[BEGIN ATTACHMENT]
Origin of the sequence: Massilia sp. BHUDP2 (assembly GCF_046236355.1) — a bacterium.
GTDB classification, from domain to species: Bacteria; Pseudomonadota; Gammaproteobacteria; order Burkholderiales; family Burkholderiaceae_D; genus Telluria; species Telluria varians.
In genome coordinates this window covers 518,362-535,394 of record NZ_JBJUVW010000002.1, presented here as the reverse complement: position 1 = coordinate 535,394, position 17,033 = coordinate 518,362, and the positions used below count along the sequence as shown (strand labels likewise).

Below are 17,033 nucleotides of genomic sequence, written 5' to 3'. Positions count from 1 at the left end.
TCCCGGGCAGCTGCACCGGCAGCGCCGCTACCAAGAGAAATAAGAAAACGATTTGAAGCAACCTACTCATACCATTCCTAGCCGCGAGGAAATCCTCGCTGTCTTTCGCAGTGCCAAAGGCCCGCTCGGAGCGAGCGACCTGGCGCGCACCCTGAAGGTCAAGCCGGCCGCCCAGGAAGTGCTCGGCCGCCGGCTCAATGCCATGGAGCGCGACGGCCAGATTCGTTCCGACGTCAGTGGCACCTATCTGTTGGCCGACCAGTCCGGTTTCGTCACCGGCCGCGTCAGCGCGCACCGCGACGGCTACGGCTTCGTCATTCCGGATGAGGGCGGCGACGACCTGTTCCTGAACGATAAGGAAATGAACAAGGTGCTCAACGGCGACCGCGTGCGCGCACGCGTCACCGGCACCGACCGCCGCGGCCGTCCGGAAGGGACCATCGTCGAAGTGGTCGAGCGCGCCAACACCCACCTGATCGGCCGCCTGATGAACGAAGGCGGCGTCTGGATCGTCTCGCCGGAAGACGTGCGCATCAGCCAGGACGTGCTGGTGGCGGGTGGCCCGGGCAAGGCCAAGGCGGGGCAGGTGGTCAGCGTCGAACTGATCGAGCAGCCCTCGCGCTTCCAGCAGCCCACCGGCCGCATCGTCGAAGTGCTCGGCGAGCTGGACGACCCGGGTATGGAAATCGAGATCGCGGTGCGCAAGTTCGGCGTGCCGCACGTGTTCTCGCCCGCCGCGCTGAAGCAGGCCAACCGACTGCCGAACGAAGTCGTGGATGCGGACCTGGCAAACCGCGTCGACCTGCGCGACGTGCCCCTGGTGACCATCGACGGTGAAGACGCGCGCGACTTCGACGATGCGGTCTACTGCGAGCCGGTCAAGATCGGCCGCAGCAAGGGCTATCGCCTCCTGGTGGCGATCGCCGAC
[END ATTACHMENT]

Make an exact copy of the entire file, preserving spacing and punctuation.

Origin of the sequence: Massilia sp. BHUDP2 (assembly GCF_046236355.1) — a bacterium.
GTDB classification, from domain to species: Bacteria; Pseudomonadota; Gammaproteobacteria; order Burkholderiales; family Burkholderiaceae_D; genus Telluria; species Telluria varians.
In genome coordinates this window covers 518,362-535,394 of record NZ_JBJUVW010000002.1, presented here as the reverse complement: position 1 = coordinate 535,394, position 17,033 = coordinate 518,362, and the positions used below count along the sequence as shown (strand labels likewise).

Below are 17,033 nucleotides of genomic sequence, written 5' to 3'. Positions count from 1 at the left end.
TCCCGGGCAGCTGCACCGGCAGCGCCGCTACCAAGAGAAATAAGAAAACGATTTGAAGCAACCTACTCATACCATTCCTAGCCGCGAGGAAATCCTCGCTGTCTTTCGCAGTGCCAAAGGCCCGCTCGGAGCGAGCGACCTGGCGCGCACCCTGAAGGTCAAGCCGGCCGCCCAGGAAGTGCTCGGCCGCCGGCTCAATGCCATGGAGCGCGACGGCCAGATTCGTTCCGACGTCAGTGGCACCTATCTGTTGGCCGACCAGTCCGGTTTCGTCACCGGCCGCGTCAGCGCGCACCGCGACGGCTACGGCTTCGTCATTCCGGATGAGGGCGGCGACGACCTGTTCCTGAACGATAAGGAAATGAACAAGGTGCTCAACGGCGACCGCGTGCGCGCACGCGTCACCGGCACCGACCGCCGCGGCCGTCCGGAAGGGACCATCGTCGAAGTGGTCGAGCGCGCCAACACCCACCTGATCGGCCGCCTGATGAACGAAGGCGGCGTCTGGATCGTCTCGCCGGAAGACGTGCGCATCAGCCAGGACGTGCTGGTGGCGGGTGGCCCGGGCAAGGCCAAGGCGGGGCAGGTGGTCAGCGTCGAACTGATCGAGCAGCCCTCGCGCTTCCAGCAGCCCACCGGCCGCATCGTCGAAGTGCTCGGCGAGCTGGACGACCCGGGTATGGAAATCGAGATCGCGGTGCGCAAGTTCGGCGTGCCGCACGTGTTCTCGCCCGCCGCGCTGAAGCAGGCCAACCGACTGCCGAACGAAGTCGTGGATGCGGACCTGGCAAACCGCGTCGACCTGCGCGACGTGCCCCTGGTGACCATCGACGGTGAAGACGCGCGCGACTTCGACGATGCGGTCTACTGCGAGCCGGTCAAGATCGGCCGCAGCAAGGGCTATCGCCTCCTGGTGGCGATCGCCGAC